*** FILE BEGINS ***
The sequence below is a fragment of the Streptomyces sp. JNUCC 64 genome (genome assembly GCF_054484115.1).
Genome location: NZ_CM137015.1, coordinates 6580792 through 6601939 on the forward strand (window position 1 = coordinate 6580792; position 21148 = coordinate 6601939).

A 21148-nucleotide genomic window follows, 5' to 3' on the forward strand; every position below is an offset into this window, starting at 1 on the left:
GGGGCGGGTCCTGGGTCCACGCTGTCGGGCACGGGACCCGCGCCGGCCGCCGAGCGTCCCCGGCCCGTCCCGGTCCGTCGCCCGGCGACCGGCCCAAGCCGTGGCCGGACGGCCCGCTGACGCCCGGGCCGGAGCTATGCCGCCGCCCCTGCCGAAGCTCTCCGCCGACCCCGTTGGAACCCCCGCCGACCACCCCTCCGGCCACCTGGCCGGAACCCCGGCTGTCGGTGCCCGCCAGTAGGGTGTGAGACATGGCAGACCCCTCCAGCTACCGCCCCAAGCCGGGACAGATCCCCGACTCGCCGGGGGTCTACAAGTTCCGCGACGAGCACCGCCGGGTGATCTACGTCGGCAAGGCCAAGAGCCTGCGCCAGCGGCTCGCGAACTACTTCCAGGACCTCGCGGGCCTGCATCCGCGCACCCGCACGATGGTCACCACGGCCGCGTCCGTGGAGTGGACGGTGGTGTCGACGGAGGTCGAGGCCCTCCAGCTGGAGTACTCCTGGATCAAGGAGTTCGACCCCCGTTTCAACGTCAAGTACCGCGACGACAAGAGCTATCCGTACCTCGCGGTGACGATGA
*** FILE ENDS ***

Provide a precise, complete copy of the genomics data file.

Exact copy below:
The sequence below is a fragment of the Streptomyces sp. JNUCC 64 genome (genome assembly GCF_054484115.1).
Genome location: NZ_CM137015.1, coordinates 6580792 through 6601939 on the forward strand (window position 1 = coordinate 6580792; position 21148 = coordinate 6601939).

A 21148-nucleotide genomic window follows, 5' to 3' on the forward strand; every position below is an offset into this window, starting at 1 on the left:
GGGGCGGGTCCTGGGTCCACGCTGTCGGGCACGGGACCCGCGCCGGCCGCCGAGCGTCCCCGGCCCGTCCCGGTCCGTCGCCCGGCGACCGGCCCAAGCCGTGGCCGGACGGCCCGCTGACGCCCGGGCCGGAGCTATGCCGCCGCCCCTGCCGAAGCTCTCCGCCGACCCCGTTGGAACCCCCGCCGACCACCCCTCCGGCCACCTGGCCGGAACCCCGGCTGTCGGTGCCCGCCAGTAGGGTGTGAGACATGGCAGACCCCTCCAGCTACCGCCCCAAGCCGGGACAGATCCCCGACTCGCCGGGGGTCTACAAGTTCCGCGACGAGCACCGCCGGGTGATCTACGTCGGCAAGGCCAAGAGCCTGCGCCAGCGGCTCGCGAACTACTTCCAGGACCTCGCGGGCCTGCATCCGCGCACCCGCACGATGGTCACCACGGCCGCGTCCGTGGAGTGGACGGTGGTGTCGACGGAGGTCGAGGCCCTCCAGCTGGAGTACTCCTGGATCAAGGAGTTCGACCCCCGTTTCAACGTCAAGTACCGCGACGACAAGAGCTATCCGTACCTCGCGGTGACGATGA